According to a study published in the July edition of the Neurology journal in 2007, multiple sclerosis affects the immune systems of African-Americans and whites differently.
The study, pointed out that multiple sclerosis (MS) is not as prevalent but often more severe in Black people than in whites.
The exact reason still hasn’t been identified, but research pointed to genetics as a factor.
John Rinker II, MD, and colleagues of St. Louis at Washington University’s medical school made the bold claims nearly 13 years ago and his assertions still ring true.
The researchers examined the medical records of 66 African-Americans with multiple sclerosis and 132 whites with the disease.
After all of the patients had their spinal fluid tested, the researchers found that there were higher levels of antibodies in the African-Americans’ spinal fluid as compared to their white counterparts.
Antibodies usually act to protect the body. But in autoimmune diseases such as multiple sclerosis, the body’s immune system fights the body’s own tissue for reasons that aren’t fully understood. In MS, the brain and nervous system are the most abused in the immune system’s misguided attacks.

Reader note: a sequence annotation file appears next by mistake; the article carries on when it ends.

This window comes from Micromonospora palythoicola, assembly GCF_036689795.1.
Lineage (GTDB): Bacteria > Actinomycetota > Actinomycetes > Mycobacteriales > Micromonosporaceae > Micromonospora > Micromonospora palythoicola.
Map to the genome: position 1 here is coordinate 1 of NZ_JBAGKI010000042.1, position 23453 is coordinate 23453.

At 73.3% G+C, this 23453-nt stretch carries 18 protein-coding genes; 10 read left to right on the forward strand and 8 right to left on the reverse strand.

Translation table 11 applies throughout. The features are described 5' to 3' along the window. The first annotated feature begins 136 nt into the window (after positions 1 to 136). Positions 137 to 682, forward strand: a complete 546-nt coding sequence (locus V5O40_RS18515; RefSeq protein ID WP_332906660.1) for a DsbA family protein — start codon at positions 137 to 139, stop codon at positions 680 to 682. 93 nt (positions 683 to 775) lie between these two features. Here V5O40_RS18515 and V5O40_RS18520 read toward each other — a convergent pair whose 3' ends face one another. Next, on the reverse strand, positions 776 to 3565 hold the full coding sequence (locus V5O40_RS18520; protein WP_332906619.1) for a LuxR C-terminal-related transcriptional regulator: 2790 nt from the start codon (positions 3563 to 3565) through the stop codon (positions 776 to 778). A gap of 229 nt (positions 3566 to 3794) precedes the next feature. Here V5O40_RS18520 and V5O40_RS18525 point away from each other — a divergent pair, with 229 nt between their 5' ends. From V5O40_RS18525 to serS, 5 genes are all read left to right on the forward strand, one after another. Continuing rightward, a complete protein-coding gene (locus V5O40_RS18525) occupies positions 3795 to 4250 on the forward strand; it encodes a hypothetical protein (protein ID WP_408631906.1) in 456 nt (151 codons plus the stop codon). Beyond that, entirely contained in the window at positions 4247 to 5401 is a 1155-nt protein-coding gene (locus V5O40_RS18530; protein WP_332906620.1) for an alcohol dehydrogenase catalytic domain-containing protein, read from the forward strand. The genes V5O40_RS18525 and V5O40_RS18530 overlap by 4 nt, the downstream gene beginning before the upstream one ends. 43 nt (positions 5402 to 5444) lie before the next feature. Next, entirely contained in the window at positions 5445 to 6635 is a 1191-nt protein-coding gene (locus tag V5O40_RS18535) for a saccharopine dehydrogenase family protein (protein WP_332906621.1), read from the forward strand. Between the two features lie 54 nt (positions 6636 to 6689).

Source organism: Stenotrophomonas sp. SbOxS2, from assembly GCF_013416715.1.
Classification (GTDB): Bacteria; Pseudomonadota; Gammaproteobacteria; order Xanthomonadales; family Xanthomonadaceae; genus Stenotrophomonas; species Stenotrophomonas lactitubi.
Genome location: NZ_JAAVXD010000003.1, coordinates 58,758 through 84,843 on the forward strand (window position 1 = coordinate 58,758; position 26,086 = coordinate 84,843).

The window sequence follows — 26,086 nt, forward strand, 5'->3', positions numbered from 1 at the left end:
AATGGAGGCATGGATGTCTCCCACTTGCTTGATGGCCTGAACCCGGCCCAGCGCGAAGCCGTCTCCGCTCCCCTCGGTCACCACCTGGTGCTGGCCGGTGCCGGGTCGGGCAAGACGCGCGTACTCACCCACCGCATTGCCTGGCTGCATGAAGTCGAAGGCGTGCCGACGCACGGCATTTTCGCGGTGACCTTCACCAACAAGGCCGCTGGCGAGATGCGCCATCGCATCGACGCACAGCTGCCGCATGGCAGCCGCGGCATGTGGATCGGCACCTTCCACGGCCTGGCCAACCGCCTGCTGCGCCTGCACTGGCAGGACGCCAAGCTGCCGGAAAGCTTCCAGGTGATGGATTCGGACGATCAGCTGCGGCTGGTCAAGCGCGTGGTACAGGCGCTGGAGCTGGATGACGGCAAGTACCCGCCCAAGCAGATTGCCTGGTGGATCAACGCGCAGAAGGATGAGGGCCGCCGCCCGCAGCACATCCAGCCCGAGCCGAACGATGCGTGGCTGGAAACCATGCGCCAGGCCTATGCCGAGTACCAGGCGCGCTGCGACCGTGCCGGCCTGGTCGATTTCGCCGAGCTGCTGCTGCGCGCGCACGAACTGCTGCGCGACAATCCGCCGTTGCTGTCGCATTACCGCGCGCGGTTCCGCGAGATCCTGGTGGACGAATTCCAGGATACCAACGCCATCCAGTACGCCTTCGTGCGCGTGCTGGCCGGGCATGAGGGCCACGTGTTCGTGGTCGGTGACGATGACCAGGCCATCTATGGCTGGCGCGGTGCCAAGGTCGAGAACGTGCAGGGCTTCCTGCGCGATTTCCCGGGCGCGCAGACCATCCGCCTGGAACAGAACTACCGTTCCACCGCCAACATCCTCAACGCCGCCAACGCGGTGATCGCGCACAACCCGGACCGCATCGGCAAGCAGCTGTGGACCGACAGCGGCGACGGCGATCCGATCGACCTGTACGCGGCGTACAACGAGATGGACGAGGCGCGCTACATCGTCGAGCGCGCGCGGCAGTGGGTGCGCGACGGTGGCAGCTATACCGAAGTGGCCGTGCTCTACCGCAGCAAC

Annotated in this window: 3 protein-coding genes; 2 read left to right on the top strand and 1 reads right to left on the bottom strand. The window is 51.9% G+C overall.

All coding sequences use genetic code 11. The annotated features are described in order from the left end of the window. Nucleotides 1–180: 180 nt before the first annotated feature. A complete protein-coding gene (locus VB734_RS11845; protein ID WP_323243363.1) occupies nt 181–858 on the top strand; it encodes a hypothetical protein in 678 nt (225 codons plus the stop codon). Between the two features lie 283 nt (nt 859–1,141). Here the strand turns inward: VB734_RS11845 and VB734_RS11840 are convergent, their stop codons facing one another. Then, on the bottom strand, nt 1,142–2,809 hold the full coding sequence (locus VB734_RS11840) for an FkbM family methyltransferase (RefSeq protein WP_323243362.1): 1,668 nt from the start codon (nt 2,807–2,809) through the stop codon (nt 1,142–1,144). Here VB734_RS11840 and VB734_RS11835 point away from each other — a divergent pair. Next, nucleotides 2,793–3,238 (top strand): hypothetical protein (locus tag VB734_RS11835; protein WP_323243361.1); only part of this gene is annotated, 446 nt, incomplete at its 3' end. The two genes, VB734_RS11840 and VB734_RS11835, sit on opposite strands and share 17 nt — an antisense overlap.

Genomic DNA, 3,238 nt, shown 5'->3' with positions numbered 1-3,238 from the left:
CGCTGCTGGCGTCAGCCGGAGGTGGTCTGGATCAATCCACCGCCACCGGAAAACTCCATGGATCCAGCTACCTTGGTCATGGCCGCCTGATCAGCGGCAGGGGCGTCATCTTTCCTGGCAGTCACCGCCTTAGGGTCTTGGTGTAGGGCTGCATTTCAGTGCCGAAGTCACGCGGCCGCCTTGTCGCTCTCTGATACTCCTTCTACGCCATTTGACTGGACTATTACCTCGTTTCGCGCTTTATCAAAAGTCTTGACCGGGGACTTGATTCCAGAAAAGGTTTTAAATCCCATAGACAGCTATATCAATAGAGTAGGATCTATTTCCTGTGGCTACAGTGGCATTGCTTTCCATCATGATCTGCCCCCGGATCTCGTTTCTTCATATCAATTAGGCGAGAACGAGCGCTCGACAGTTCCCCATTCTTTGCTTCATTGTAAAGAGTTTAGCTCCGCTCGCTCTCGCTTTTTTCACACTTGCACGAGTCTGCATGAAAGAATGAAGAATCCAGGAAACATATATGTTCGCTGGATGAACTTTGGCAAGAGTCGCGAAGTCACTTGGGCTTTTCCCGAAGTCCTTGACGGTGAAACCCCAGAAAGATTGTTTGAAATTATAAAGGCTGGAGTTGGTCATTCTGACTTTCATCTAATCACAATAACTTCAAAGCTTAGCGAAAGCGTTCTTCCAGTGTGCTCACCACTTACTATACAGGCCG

In the study, research-supported that those with higher levels of antibodies might stem from having racial genetic distinctions.
“The findings show that ethnic differences in MS extend to the immune response system, which plays a central role in MS,” Rinker said in the American Academy of Neurology press release.
“It remains possible that genes are unevenly distributed between ethnic groups to account for different susceptibility to some diseases,” says Rinker.
Now, that was the case over a decade ago. Can the same be said today?
According to a November 2019 study, the answer is yes.
African-Americans and Hispanics with relapsing-remitting multiple sclerosis (RRMS) have higher blood levels of plasmablasts, a type of inflammatory immune cell that produces antibodies, than do Caucasians with this disease, the study found.
The study “Black African and Latino/an identity correlate with increased plasmablasts in MS” was published in the journal Neurology, Neuroimmunology and Neuroinflammation.
Among these two ethnic groups, brain atrophy (shrinkage) and retinal degeneration occur faster, and inflammation of the central nervous system (brain and spinal cord) is more evident.
However, the study doesn’t prove that high levels of antibodies make multiple sclerosis worse and the exact cause of multiple sclerosis is still unknown.
We’ll stay tuned for more information as it becomes available.